Witness Lindsay Lohan’s latest arrest and her comment, ” I always said I would die before I went to rehab.”
In response, I offer up a sonnet by William Wordsworth that I read in high school. (You’re zoning out, I can hear you starting to snore. Bear with me.) Here’s why this poem’s stuck with me all these years:
The world is too much with us; late and soon,
Getting and spending, we lay waste our powers;
Little we see in Nature that is ours;
We have given our hearts away, a sordid boon!
Wordsworth wrote this exactly two hundred years ago in 1807, and we still struggle with these same petty concerns today.
Our lives are about the stuff. The more we get, the more we believe it will make us richer, powerful, happier, better than everyone else. But when we place ourselves in the center of the universe, we lose touch with what’s real and what grounds us – evidence of our temporal existence within the natural world.
Vast oceans, forests, canyons, skies – next to their timelessness, we see how insignificant we are. But that scares us, so we consume, we cocoon ourselves from reality and we turn away.
Being on the cover of People or OK! or Star magazine is the pop culture equivalent of a popcorn kernel that explodes quickly and goes stale just as quickly. The fops and dandies of a hundred or two hundred years ago – the celebrities of their times – aren’t names any of us recognize today. Yet somehow, Wordsworth still endures.
Lindsay’s fantasy about an early death leaves out the ultimate worst-case scenario for those concerned about paparazzi and image control. Here I go again, quoting poetry, but Wallace Stevens captured how ugly, how exposed we all become through death in “The Emperor of Ice Cream”and I can’t think of a better illustration:
If her horny feet protrude, they come
To show how cold she is, and dumb.
Let the lamp affix its beam.
The only emperor is the emperor of ice cream.
Someday, when they pull the shroud over her face, or scrape her remains out of a totaled car and zip them into a body bag, the pictures they print will be the last ones ever taken, horny feet and all. The lamp is truth – the final accounting – and the only emperor, the emperor of ice cream, is the end – death, nada, negation, obliteration, oblivion, buh-bye, lights out.
Nobody is better off dead. Life may be hard, but the other choice is eternal, irreversible, and not at all romantic for those left behind.
I’m a Gibson girl, and have been even before ABC made the monumental mistake of naming Bob Woodruff and Elizabeth Vargas co-anchors of World News after Peter Jennings died. From that first day that Charlie Gibson stepped in, I wanted him to stay – and I couldn’t understand why ABC didn’t.
So, CBS and ABC, want to know the secret? You can’t lure to network TV those that watch The Daily Show They aren’t interested, and never will be. The best you can do is bring back those of us who grew up with the nightly news in our homes – the boomers – and what we want to see is a Great White Daddy, not an overpaid White Sistah.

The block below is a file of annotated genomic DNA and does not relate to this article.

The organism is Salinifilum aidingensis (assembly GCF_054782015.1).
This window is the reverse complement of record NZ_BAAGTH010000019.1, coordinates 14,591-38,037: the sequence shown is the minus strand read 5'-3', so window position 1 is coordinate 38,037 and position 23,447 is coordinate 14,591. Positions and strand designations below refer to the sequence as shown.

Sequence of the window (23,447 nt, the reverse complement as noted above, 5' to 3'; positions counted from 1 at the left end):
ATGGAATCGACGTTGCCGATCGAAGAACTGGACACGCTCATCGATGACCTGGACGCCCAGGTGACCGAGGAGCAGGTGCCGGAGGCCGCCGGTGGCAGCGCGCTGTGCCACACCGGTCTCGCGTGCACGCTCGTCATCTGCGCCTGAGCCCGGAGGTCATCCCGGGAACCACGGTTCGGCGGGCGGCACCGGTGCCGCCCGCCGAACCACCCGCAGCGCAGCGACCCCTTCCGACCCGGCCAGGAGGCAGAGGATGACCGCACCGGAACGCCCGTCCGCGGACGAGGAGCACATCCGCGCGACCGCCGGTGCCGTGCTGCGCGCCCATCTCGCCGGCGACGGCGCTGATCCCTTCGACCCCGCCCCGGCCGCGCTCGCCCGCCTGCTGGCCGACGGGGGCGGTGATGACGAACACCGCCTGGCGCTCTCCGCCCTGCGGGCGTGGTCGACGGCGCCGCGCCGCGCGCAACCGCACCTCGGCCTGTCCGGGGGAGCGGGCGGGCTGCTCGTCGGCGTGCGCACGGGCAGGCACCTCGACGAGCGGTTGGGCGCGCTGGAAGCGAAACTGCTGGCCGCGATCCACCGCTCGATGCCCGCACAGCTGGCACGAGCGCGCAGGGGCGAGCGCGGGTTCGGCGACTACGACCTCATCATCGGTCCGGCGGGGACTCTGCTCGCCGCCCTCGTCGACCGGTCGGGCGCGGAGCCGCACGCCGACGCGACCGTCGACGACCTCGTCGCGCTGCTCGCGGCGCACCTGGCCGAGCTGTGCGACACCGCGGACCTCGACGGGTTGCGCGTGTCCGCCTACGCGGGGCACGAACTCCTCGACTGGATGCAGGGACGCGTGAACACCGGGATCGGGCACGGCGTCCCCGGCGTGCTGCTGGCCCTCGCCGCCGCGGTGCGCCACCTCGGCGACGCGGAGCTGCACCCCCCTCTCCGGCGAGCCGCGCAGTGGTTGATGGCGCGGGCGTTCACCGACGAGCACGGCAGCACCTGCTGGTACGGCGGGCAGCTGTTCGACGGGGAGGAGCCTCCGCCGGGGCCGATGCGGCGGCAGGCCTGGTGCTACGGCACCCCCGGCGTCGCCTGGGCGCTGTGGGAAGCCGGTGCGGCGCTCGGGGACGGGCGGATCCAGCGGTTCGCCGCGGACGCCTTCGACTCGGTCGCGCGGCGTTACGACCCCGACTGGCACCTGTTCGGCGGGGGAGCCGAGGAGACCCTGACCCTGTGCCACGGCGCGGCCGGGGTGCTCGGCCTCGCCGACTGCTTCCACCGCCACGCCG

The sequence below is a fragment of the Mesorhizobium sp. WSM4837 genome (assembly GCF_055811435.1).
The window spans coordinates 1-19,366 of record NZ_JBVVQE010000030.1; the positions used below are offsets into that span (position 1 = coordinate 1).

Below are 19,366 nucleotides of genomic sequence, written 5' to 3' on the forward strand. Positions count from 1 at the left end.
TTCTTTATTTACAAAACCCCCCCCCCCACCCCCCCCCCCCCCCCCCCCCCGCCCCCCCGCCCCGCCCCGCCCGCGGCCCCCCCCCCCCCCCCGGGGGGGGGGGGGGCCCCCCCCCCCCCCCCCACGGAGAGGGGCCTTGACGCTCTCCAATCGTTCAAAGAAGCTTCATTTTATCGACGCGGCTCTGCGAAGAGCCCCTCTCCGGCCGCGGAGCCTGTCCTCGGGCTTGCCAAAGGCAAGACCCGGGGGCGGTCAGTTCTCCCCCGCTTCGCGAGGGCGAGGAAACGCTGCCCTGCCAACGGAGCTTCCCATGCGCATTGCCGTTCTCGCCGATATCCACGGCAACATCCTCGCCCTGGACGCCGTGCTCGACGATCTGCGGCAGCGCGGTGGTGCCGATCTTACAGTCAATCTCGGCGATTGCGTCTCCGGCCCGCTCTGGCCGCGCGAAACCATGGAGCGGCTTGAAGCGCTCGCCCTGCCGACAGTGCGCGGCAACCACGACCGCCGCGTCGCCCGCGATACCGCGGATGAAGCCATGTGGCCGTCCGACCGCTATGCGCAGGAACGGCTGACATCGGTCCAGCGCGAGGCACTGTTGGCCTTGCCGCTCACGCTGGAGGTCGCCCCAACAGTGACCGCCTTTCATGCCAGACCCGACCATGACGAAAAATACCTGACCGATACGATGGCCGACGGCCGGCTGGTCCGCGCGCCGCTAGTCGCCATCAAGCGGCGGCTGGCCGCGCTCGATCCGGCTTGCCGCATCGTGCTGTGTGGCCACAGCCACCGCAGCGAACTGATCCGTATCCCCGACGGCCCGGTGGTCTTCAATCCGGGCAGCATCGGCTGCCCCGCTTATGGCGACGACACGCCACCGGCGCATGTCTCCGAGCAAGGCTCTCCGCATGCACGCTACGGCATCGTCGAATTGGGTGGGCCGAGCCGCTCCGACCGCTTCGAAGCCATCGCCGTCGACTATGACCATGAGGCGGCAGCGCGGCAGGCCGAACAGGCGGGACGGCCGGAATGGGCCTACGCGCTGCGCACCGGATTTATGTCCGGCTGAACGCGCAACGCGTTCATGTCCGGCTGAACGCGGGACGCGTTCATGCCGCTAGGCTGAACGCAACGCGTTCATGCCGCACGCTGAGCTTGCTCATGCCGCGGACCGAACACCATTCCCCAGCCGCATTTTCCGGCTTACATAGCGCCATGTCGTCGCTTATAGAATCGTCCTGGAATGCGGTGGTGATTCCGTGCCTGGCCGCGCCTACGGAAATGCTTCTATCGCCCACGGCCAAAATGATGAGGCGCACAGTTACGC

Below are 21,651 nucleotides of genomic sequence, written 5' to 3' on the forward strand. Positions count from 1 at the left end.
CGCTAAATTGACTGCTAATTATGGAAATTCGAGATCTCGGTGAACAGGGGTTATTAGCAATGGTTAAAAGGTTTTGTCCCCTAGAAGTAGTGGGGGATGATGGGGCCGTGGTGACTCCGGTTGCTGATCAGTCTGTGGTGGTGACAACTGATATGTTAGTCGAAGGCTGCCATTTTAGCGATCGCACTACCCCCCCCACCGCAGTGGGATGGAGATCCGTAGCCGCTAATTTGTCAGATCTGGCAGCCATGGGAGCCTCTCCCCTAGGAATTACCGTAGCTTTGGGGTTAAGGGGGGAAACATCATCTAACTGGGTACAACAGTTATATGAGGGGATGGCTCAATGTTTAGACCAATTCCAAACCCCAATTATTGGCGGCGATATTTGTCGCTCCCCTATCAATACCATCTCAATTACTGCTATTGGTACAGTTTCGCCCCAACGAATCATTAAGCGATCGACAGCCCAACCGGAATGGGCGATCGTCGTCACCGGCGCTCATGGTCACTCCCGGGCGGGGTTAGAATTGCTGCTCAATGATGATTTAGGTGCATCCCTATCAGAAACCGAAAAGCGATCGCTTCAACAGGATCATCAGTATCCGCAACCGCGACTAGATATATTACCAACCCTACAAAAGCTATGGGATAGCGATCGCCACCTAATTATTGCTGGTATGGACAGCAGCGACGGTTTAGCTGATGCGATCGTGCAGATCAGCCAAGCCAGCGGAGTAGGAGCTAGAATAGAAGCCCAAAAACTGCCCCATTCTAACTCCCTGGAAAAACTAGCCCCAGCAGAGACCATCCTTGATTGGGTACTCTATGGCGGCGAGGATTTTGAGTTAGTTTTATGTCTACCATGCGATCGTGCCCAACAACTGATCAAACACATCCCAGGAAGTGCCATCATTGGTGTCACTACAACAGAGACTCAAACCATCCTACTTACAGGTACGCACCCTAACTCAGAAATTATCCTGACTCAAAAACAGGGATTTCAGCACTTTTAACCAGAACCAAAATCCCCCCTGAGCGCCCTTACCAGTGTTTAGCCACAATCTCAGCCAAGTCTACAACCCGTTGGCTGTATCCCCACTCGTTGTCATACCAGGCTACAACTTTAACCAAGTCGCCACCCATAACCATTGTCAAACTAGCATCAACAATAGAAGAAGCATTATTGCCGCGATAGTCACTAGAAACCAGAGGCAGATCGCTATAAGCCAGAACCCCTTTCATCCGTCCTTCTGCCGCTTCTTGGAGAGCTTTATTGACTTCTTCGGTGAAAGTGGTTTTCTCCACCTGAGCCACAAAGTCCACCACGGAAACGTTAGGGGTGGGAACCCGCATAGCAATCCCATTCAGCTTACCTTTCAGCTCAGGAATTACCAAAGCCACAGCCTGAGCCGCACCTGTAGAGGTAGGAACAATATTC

Simple enough. Great White Daddies reassure us. They can be younger Daddies like Charlie Gibson, or older folksy Daddies like Bob Schieffer, but they’re the guys we want holding our hands, metaphorically speaking, when they deliver the news, be it good or bad.
Great White Daddies are kind of like a step down from God, and you don’t have to even believe in God to know that the prevailing image of God is that man on a cloud with a long white beard – he’s all-knowing, all-seeing, and all-comforting. That’s what our culture has spoon-fed us, and that’s what we want on the news, at least for now.
Even if Bob Woodruff hadn’t been injured in a bomb blast in Iraq, and Elizabeth Vargas hadn’t become pregnant, the two of them would not have made it over the long haul. Bob Woodruff looked too much like the guy who wants to sell us mutual funds or long-term care insurance, and Elizabeth Vargas looked too hot for us to have around our husbands or teenage sons.
These are not people we would have wanted inside our homes each night. Their personalities were too strong and too different from what we’ve come to expect in the anchor chair, and they weren’t soothing in the classic Great White Daddy way. Because when push comes to shove, when the news is bad, Great White Daddy is there to say, “There, there – I know it’s tough to bear, but I’m here and we’ll get through this together.”
As for Katie, why is she doing so poorly? Too many reasons to go into here. Want to be up reading this until 3am? Didn’t think so.
But one big reason is that Katie, as a blonde overpaid White Sistah, isn’t so great, isn’t so comforting, and isn’t so appealing.
What we want to wake up with is far from what we want to start winding down with, and Great White Daddies are the ones who tuck us in and reassure us. White Sistah just reminds us of all our own flaws and we’re so busy worrying about how much money she makes compared to us that we feel insecure and resentful.
Don’t wanna be tucked into bed by a cheerleader babysitter!!!! Want my daddy!!!
Baby you can drive my car. Just don’t report the network evening news to me. I’d still rather have my Great White Daddy – and yes, the pun is intended.
Oh, BTW, Paris got sprung today, and I haven’t said a word up until now. Aintcha proud of me?